Friday, 23 March 2012

Crabbit's Tips 7: The Non-fiction Proposal

I continue my irregular series of Crabbit's Tips with a list of advice about making a proposal for a non-fiction book to an agent or publisher. If you want to download a pretty version to pin above your desk or collect in a sparkly binder, then go here.

I also suggest you first read my Seven Steps to Publication, if you are a beginner at this game.

And for the rest of the Crabbit's Tips sheets, see the label "Crabbit's Tips" in the list on the bottom right of this blog. And yes, I know I've missed out 6, the synopsis one, but I'm doing it later.

Crabbit’s Tips for Non-fiction proposals
Writing a non-fiction submission is a little more complicated than a fiction one. A fiction submission consists of covering letter (which will include a tiny bit of biography or relevant life detail), synopsis and sample chapters. A non-fiction one contains more. Here are my tips, made as simple as possible. More detail in Write to be Published.

1. Note that when you submit your proposal, your non-fiction book need not already be complete, whereas for a novel it should be.

2. Your covering letter will be the same as for a novel: introduce the book, length and genre; pitch the book in a snappy paragraph; pitch yourself in a paragraph – and remember that for non-fiction it’s very important that you show why you are the right and authoritative person to write this; round off.

3. Your sample chapters should be, as for a novel, the first three (c 50 pages/10k words.) You might occasionally also want to offer a later chapter, if, for example, there’s a different style/aspect to account for.

4. As well as this, you need a succinct document that includes the following information, not necessarily in this order: 

a. Your qualifications/platform for writing this book. (Qualifications need not necessarily be formal, such as exams, but must be convincing.) So, you are expanding on the short paragraph in your covering letter.

b. A chapter outline of the book. Include extras such as appendices and index.

c. Who is the target reader? How do we know there are enough of them? Where are they and how can they be reached? Why will they want your book? What will they hope to gain from it?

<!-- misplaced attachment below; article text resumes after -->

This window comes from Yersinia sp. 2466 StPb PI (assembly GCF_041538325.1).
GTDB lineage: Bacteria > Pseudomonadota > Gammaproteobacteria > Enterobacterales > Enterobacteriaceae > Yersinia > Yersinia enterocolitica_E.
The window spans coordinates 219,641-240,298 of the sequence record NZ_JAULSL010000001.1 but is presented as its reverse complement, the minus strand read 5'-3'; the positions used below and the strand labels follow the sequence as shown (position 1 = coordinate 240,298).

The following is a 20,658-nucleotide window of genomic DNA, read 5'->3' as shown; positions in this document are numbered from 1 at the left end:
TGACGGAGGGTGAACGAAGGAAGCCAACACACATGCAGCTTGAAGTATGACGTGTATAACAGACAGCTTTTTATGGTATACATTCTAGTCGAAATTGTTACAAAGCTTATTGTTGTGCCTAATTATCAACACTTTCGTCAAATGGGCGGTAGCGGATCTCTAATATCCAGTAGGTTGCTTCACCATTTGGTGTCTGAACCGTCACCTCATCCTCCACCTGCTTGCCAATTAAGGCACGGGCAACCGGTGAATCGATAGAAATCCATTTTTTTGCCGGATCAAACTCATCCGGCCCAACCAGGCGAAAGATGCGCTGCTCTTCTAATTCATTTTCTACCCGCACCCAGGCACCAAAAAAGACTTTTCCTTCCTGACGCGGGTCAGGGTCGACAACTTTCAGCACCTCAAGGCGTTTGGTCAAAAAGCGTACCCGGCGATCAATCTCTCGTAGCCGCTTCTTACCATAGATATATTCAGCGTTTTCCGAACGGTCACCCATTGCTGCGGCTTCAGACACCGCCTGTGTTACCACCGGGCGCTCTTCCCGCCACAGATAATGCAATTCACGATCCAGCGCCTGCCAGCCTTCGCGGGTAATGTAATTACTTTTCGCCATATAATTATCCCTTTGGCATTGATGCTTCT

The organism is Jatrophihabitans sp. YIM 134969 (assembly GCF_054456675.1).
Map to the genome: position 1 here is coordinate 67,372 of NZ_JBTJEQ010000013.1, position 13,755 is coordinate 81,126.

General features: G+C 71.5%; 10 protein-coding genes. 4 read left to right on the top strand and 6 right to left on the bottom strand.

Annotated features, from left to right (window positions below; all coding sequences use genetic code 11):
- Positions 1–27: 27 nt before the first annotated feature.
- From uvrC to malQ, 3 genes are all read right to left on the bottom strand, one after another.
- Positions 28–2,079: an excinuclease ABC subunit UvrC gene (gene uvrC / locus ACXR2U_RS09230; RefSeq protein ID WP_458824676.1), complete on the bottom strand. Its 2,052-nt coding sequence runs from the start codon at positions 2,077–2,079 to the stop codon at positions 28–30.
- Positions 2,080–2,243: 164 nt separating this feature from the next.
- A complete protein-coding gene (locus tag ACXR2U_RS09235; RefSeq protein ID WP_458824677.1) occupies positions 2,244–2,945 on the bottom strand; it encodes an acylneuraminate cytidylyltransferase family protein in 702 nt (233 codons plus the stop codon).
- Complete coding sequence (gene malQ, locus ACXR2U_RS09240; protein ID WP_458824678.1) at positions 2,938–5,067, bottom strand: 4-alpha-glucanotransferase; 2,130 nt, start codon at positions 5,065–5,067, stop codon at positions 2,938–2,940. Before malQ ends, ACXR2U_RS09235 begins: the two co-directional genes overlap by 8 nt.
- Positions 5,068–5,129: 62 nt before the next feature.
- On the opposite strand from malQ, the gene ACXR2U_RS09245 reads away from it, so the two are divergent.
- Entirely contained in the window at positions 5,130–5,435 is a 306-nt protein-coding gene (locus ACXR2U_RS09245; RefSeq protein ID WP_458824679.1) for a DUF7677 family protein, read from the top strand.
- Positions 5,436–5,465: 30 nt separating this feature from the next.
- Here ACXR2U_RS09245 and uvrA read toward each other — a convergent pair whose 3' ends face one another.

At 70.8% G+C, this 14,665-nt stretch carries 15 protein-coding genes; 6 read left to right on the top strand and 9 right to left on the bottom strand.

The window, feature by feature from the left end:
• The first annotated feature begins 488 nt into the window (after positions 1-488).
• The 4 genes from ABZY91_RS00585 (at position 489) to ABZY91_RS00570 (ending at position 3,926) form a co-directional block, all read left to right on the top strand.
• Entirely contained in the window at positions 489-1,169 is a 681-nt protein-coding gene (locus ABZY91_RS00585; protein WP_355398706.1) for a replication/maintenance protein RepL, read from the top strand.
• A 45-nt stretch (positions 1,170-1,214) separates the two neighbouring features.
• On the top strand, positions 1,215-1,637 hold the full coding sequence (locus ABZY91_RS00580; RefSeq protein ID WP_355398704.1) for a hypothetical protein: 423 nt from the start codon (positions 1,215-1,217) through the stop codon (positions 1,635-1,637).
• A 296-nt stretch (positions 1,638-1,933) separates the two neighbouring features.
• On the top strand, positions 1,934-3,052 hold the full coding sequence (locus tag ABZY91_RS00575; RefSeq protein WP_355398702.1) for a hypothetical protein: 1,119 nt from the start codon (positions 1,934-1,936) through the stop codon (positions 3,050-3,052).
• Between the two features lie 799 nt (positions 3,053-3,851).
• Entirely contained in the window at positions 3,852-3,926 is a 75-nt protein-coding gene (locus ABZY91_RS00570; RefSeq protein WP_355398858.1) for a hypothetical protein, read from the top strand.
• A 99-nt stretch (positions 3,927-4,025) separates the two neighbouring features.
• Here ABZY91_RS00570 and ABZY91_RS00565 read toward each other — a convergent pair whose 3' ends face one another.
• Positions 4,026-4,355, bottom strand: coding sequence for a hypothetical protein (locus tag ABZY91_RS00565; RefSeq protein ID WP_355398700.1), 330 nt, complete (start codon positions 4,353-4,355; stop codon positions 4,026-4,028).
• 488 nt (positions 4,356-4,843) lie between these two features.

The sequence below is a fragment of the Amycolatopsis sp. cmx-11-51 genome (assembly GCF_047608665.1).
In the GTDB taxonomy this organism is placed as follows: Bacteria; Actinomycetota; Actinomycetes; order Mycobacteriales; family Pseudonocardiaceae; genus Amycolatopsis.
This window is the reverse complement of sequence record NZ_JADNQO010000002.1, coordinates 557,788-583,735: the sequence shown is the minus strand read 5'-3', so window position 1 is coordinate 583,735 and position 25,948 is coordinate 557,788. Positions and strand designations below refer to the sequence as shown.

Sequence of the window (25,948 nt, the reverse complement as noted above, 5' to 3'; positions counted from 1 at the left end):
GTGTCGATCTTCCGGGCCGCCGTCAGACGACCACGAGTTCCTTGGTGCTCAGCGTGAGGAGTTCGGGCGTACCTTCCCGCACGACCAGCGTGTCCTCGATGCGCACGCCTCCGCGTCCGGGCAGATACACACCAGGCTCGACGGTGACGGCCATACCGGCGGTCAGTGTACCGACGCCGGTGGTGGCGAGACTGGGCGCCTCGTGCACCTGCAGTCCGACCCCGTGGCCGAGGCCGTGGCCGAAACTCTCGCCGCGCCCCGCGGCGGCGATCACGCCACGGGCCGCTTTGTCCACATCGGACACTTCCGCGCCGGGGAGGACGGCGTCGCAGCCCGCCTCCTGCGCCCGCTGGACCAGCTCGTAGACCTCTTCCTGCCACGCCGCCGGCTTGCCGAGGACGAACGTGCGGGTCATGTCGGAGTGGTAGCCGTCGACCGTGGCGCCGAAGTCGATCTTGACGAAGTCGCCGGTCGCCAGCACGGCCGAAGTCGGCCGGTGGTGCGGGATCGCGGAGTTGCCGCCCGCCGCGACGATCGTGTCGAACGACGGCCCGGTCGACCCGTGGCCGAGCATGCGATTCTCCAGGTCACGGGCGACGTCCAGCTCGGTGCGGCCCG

d. What books does yours compete against? How is yours different?

e. How will your platform and networks help you sell this book?

f. Do you have any personal story that can be used to promote it?
5. You need to show a professional and objective outlook, one that is not ridiculously over-optimistic about its prospects.

6. You need to show that you are open to editorial judgement as to different ways of presenting the material.

7. The writing in your proposal must be clear and incisive, showing yourself as clear-sighted and a very skilled writer. Your lines of thought must be logical and coherent.

8. That’s it!


PS - I'm away a lot at the moment, so can't easily respond to your comments, and sometimes not at all. Normal service will resume soon! Louise Kelly is blog-minding for me.


Nick Triplow said...

Good advice - especially the part about why it has to be you who writes the book. In a way it forces you (the author) to make the case to yourself - a useful touchstone when you're halfway through the first draft slog thinking: 'Why am I doing this?'

Anonymous said...

Very good advice. Might be also worth mentioning that many non-fic publishers have their own template and it's helpful if you fill it in - it allows the editor to have all the info they need to make a case for your book and to send the proposal out for peer review.

Anonymous said...

Hi Nicola. I hope you don't mind me being a bit of a buttinsky, but it might be helpful for your readers to consider the notion that nonfiction doesn't need to be complete. This view is changing somewhat, and as one who specializes in nonfiction, I wrote a blog post about when authors should consider completing their nonfiction. Here is the link.

Nicola Morgan said...

Lynn, I refer the Honorable lady to point 1!

Anonymous said...

Making eye appt. post haste.